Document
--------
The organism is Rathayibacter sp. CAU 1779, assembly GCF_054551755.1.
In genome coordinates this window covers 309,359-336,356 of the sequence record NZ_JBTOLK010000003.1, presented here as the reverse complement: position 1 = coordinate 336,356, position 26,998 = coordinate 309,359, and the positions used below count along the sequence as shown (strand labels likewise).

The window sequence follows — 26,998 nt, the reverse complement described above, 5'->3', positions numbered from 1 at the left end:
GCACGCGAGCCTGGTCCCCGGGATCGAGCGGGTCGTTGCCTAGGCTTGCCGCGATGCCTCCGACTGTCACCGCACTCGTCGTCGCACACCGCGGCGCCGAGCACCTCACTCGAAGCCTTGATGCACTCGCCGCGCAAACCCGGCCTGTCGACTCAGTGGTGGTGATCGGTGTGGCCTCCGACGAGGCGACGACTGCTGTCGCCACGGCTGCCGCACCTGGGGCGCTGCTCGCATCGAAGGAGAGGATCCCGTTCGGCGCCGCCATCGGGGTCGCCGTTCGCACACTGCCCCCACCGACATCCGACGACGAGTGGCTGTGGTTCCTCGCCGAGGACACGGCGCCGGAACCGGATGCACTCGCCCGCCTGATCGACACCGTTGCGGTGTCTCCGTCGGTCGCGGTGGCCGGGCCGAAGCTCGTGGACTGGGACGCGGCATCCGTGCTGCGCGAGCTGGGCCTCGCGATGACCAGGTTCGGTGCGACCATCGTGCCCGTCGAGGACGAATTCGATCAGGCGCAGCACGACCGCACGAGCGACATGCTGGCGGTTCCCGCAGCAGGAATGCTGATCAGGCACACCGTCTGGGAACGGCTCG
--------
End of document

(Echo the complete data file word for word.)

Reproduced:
The organism is Rathayibacter sp. CAU 1779, assembly GCF_054551755.1.
In genome coordinates this window covers 309,359-336,356 of the sequence record NZ_JBTOLK010000003.1, presented here as the reverse complement: position 1 = coordinate 336,356, position 26,998 = coordinate 309,359, and the positions used below count along the sequence as shown (strand labels likewise).

The window sequence follows — 26,998 nt, the reverse complement described above, 5'->3', positions numbered from 1 at the left end:
GCACGCGAGCCTGGTCCCCGGGATCGAGCGGGTCGTTGCCTAGGCTTGCCGCGATGCCTCCGACTGTCACCGCACTCGTCGTCGCACACCGCGGCGCCGAGCACCTCACTCGAAGCCTTGATGCACTCGCCGCGCAAACCCGGCCTGTCGACTCAGTGGTGGTGATCGGTGTGGCCTCCGACGAGGCGACGACTGCTGTCGCCACGGCTGCCGCACCTGGGGCGCTGCTCGCATCGAAGGAGAGGATCCCGTTCGGCGCCGCCATCGGGGTCGCCGTTCGCACACTGCCCCCACCGACATCCGACGACGAGTGGCTGTGGTTCCTCGCCGAGGACACGGCGCCGGAACCGGATGCACTCGCCCGCCTGATCGACACCGTTGCGGTGTCTCCGTCGGTCGCGGTGGCCGGGCCGAAGCTCGTGGACTGGGACGCGGCATCCGTGCTGCGCGAGCTGGGCCTCGCGATGACCAGGTTCGGTGCGACCATCGTGCCCGTCGAGGACGAATTCGATCAGGCGCAGCACGACCGCACGAGCGACATGCTGGCGGTTCCCGCAGCAGGAATGCTGATCAGGCACACCGTCTGGGAACGGCTCG